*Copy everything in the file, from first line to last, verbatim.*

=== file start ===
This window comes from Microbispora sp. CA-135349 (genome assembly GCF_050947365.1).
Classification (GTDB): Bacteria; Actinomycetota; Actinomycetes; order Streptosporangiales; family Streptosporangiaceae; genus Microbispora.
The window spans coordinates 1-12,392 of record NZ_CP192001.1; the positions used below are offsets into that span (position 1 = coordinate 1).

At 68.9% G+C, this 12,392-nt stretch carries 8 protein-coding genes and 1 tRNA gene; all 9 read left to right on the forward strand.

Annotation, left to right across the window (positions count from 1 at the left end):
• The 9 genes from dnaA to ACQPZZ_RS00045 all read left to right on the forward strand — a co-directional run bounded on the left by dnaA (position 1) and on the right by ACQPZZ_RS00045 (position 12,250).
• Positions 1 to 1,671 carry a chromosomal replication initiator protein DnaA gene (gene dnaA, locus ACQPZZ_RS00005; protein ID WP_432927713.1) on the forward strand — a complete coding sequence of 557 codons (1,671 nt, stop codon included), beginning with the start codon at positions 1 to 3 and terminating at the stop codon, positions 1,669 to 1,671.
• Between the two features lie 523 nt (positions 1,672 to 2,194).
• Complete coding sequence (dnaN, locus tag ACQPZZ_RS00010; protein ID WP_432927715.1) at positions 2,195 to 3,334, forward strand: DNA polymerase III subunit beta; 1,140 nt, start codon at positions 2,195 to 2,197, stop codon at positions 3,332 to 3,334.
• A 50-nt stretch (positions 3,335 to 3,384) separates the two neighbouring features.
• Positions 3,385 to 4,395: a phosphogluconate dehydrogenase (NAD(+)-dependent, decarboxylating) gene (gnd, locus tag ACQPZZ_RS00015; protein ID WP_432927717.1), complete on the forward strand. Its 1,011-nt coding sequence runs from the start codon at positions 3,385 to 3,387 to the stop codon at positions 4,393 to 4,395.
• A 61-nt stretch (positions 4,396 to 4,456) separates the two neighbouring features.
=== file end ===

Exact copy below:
This window comes from Microbispora sp. CA-135349 (genome assembly GCF_050947365.1).
Classification (GTDB): Bacteria; Actinomycetota; Actinomycetes; order Streptosporangiales; family Streptosporangiaceae; genus Microbispora.
The window spans coordinates 1-12,392 of record NZ_CP192001.1; the positions used below are offsets into that span (position 1 = coordinate 1).

At 68.9% G+C, this 12,392-nt stretch carries 8 protein-coding genes and 1 tRNA gene; all 9 read left to right on the forward strand.

Annotation, left to right across the window (positions count from 1 at the left end):
• The 9 genes from dnaA to ACQPZZ_RS00045 all read left to right on the forward strand — a co-directional run bounded on the left by dnaA (position 1) and on the right by ACQPZZ_RS00045 (position 12,250).
• Positions 1 to 1,671 carry a chromosomal replication initiator protein DnaA gene (gene dnaA, locus ACQPZZ_RS00005; protein ID WP_432927713.1) on the forward strand — a complete coding sequence of 557 codons (1,671 nt, stop codon included), beginning with the start codon at positions 1 to 3 and terminating at the stop codon, positions 1,669 to 1,671.
• Between the two features lie 523 nt (positions 1,672 to 2,194).
• Complete coding sequence (dnaN, locus tag ACQPZZ_RS00010; protein ID WP_432927715.1) at positions 2,195 to 3,334, forward strand: DNA polymerase III subunit beta; 1,140 nt, start codon at positions 2,195 to 2,197, stop codon at positions 3,332 to 3,334.
• A 50-nt stretch (positions 3,335 to 3,384) separates the two neighbouring features.
• Positions 3,385 to 4,395: a phosphogluconate dehydrogenase (NAD(+)-dependent, decarboxylating) gene (gnd, locus tag ACQPZZ_RS00015; protein ID WP_432927717.1), complete on the forward strand. Its 1,011-nt coding sequence runs from the start codon at positions 3,385 to 3,387 to the stop codon at positions 4,393 to 4,395.
• A 61-nt stretch (positions 4,396 to 4,456) separates the two neighbouring features.